One of the primary cited goals fitness clients have is to build more muscle. After all, the benefits of resistance training and adding lean tissue are limitless and benefit us not only physically, but mentally. However, sometimes in the quest to lose weight and build muscle, our clients can unintentionally neglect some of the “must follow” rules to achieving that coveted “toned” appearance. Here are five rules to building muscle you can bear in mind and also teach your fitness clients.

1. Align Program With Goals. Make sure your client’s goals and his or her resistance training program align. If the goal is to add lean tissue, your client’s resistance training program must include specific parameters to facilitate muscle growth. A quality hypertrophy program generally favors a high training volume with relatively brief rest (about 60 seconds) in between sets of an exercise. The aim is to train each major muscle group twice a week to full fatigue. The general rep and set scheme should include a range of 6-12 reps for 4-6 sets of each body part, which may involve 3-4 different exercises (this will vary based on the source you read) at 70-80% intensity. One way to program for hypertrophy might include a standard split routine which targets pushing muscles (chest, shoulders, triceps) on Monday and Thursdays; pulling muscles (back and biceps) on Tuesdays and Fridays; legs and core on Wednesdays and Saturdays.

2. Consistency. Building muscle takes time and the rate at which it occurs will vary for each individual. Further, muscle growth is influenced by a number of factors including age, hormonal profile, nutrient intake, hydration, genetics, etc. However, with the right program everyone can build strength and muscle. One key is consistency in training. It’s not enough to train two days a week at random. If the goal is to gain muscle mass, clients must be consistent in their frequency and duration of exercise as well as their adherence to the program itself.

3. Sleep. Sleep is not only necessary for clear cognitive function; the body needs it for physical recovery. When the body sleeps, the real work of repair and growth occurs. During an intense lifting session, “damage” is done to the lean tissue in the body. For muscle to repair and grow and, thus gain strength, rest is a required component of the formula. Clients should establish a healthy sleep fitness routine in order to facilitate protein synthesis and repair. Quality and quantity of sleep matters for all physiological functions of the body.

4. Nourishment. A common error many individuals make is severely cutting or restricting calories in hopes of losing weight and achieving an aesthetic-based goal. While caloric control is necessary for long-term weight management and a health body composition, restricting calories too much will be detrimental to achieving muscle growth. You can help your clients find the right balance of nutrient intake by teaching them how to fuel before and after their workouts as well as referring them to a registered dietitian to optimize their meal planning and timing. This also includes proper hydration and fluid replacement.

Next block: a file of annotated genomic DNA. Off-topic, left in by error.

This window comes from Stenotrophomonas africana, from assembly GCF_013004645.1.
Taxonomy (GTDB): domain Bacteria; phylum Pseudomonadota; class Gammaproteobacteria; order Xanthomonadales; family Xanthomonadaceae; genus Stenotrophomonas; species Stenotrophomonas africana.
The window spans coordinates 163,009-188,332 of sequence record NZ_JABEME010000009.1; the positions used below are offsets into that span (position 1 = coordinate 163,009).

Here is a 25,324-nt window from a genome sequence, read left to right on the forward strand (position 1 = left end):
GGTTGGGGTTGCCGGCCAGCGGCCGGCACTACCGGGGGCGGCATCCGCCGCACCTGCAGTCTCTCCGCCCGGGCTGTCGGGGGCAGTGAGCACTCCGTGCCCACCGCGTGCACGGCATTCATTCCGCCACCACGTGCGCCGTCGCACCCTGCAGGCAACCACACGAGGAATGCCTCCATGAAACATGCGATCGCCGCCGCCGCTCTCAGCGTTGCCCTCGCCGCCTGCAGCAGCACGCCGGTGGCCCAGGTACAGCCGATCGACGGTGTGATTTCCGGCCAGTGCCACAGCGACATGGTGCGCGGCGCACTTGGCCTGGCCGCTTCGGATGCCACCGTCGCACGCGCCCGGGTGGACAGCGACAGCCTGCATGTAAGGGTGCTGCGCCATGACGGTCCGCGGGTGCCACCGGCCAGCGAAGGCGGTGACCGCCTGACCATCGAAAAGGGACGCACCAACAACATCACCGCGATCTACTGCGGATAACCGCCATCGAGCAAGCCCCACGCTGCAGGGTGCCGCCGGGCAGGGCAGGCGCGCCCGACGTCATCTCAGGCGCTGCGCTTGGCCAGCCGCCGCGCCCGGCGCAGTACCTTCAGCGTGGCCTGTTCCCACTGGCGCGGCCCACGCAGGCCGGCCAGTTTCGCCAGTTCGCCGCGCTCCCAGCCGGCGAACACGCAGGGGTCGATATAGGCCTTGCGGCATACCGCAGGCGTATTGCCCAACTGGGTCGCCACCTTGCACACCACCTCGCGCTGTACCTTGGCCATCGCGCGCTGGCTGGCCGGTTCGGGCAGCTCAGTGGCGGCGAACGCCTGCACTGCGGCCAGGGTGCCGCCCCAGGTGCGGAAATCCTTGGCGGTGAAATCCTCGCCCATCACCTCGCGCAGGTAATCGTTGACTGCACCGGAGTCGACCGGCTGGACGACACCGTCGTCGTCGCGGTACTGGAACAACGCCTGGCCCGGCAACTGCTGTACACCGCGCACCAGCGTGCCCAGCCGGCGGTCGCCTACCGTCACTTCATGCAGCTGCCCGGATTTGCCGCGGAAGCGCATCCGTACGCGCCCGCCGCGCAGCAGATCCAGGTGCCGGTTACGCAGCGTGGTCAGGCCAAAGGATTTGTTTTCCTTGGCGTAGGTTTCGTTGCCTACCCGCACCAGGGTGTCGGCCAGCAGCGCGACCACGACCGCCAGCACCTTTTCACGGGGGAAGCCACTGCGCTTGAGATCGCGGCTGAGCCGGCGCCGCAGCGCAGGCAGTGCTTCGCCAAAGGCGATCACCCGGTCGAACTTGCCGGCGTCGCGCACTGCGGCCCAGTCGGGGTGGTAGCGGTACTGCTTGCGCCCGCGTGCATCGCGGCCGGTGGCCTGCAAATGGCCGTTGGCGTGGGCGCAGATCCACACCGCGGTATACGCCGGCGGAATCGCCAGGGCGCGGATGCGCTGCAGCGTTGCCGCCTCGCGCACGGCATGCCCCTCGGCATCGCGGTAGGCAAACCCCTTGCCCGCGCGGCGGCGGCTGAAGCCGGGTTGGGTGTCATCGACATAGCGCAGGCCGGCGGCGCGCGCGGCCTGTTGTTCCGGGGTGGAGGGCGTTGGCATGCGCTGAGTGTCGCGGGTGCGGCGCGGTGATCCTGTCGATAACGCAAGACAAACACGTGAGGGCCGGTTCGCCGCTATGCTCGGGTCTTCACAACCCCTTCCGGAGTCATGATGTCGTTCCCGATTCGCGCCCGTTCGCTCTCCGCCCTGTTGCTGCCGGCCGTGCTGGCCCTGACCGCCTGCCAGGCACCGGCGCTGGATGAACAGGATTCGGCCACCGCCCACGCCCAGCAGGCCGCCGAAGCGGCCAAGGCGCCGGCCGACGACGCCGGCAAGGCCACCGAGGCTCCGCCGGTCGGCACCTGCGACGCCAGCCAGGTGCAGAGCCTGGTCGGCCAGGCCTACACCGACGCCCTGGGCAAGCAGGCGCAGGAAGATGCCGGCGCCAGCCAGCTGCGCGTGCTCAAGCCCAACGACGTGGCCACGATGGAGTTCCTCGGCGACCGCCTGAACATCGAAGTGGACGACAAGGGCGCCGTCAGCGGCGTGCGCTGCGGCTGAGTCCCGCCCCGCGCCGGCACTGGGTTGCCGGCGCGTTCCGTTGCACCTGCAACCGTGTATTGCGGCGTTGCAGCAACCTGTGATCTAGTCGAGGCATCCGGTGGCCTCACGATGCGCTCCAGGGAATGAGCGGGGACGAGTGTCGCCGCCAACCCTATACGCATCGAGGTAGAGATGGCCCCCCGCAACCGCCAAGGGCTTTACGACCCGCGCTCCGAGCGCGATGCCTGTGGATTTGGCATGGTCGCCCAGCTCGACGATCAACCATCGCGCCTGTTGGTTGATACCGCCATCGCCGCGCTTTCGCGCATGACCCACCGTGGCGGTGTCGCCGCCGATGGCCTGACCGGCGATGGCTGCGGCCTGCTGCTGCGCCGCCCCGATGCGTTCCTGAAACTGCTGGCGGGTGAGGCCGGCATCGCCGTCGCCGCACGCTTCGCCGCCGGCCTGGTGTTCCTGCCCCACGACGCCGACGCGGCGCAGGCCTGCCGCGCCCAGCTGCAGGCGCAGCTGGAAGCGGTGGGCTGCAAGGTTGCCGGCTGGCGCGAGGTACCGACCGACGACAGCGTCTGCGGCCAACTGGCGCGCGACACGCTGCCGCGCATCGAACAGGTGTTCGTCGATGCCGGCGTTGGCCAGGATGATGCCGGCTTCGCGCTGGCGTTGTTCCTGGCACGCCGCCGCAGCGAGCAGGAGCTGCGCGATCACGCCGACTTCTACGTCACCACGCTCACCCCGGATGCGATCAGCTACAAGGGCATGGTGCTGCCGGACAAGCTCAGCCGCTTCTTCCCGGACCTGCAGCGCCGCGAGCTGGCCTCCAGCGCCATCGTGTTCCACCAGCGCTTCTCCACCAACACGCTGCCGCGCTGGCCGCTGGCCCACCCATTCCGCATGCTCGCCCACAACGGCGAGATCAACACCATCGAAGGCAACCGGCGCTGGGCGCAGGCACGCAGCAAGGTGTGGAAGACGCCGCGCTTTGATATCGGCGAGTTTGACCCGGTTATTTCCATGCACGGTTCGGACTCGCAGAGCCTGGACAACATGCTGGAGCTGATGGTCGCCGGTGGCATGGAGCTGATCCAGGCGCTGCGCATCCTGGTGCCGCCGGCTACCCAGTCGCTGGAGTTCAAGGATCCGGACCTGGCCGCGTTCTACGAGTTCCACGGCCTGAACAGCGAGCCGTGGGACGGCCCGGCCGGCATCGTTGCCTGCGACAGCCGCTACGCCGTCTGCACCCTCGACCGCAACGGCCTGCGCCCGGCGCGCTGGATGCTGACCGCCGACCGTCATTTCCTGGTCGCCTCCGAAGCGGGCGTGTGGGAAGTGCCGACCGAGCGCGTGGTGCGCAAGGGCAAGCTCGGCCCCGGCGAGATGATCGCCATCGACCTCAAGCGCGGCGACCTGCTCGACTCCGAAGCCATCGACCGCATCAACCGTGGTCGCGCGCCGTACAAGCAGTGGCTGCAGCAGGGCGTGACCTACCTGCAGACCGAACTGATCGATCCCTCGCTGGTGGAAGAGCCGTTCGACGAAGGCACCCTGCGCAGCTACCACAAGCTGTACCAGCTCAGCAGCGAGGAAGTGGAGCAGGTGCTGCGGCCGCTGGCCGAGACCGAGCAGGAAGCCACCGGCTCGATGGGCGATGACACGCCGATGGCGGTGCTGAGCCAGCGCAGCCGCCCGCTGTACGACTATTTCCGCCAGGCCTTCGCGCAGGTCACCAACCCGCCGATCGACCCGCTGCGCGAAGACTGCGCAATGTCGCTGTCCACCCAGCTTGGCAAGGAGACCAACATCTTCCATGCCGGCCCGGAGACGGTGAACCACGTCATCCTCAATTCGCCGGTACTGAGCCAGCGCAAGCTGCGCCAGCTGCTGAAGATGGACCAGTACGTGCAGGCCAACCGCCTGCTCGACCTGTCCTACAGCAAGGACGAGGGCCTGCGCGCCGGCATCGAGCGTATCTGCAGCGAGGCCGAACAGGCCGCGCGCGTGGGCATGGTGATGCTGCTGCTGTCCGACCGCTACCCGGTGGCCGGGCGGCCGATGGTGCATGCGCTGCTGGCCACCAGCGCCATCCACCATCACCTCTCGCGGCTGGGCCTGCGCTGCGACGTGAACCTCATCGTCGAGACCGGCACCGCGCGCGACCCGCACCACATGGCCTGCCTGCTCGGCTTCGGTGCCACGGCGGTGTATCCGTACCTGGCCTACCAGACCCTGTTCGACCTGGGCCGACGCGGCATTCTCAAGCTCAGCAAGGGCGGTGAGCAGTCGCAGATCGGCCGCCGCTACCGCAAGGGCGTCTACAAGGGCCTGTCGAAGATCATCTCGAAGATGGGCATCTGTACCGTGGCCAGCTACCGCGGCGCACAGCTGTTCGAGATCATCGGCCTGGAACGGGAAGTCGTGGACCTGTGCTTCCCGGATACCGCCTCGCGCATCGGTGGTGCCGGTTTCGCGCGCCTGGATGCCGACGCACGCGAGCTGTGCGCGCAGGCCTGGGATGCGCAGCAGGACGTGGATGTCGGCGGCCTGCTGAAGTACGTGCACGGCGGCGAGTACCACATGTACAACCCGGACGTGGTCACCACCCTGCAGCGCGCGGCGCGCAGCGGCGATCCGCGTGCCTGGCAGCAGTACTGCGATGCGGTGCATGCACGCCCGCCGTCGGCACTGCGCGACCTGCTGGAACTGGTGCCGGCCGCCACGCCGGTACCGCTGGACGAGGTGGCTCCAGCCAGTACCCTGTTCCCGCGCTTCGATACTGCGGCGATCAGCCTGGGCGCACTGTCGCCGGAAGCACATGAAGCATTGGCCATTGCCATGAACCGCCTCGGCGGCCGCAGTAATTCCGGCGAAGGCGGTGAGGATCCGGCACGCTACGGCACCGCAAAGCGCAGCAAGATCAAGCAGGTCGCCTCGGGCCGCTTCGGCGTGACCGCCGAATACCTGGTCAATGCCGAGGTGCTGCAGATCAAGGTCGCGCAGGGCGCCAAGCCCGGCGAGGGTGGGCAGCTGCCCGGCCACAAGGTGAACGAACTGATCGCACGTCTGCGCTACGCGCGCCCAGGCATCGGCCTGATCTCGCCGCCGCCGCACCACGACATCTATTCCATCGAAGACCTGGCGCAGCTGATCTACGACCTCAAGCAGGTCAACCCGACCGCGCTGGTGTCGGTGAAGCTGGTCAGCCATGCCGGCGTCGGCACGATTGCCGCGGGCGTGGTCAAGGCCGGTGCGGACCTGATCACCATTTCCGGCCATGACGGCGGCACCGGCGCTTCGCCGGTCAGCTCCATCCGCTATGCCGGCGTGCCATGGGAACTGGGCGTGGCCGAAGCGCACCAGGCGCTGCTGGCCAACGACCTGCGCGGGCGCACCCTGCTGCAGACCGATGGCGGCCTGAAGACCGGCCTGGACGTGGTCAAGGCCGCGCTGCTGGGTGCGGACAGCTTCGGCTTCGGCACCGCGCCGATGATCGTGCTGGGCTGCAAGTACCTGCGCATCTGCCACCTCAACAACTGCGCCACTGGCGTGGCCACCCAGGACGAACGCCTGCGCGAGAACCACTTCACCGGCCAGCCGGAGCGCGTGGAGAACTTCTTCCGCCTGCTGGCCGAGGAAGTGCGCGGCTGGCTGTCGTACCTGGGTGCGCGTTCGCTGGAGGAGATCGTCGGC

5. Re-Assess. In order to ensure a weight training regimen (or any exercise program) is leading towards progress, it’s important to schedule periodic assessments of body composition and circumference measurements. Not only will this data provide information about the efficacy of the workout program, it will also help you and your client avoid hitting a plateau and experiencing a detraining effect. Keep your client on track by scheduling assessments at a rate that is both reasonable and comfortable for your client.

Building muscle is no easy or swift task. There are rules to the muscle gain game. You can assist your client in achieving his or her optimal muscle-building potential by following these five basic rules.

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Erin Nitschke

Dr. Erin Nitschke, NFPT-CPT, NSCA-CPT, ACE Health Coach, Fitness Nutrition Specialist, Therapeutic Exercise Specialist, and Pn1 is a health and human performance college professor, fitness blogger, mother, and passionate fitness professional. She has over 15 years of experience in the fitness industry and college instruction. Erin believes in the power of a holistic approach to healthy living. She loves encouraging her clients and students to develop body harmony by teaching focused skill development and lifestyle balance. Erin is also the Director of Educational Partnerships & Programs for the NFPT. Erin is an editorial author for ACE, IDEA, The Sheridan Press, and the Casper Star Tribune. Visit her personal blog at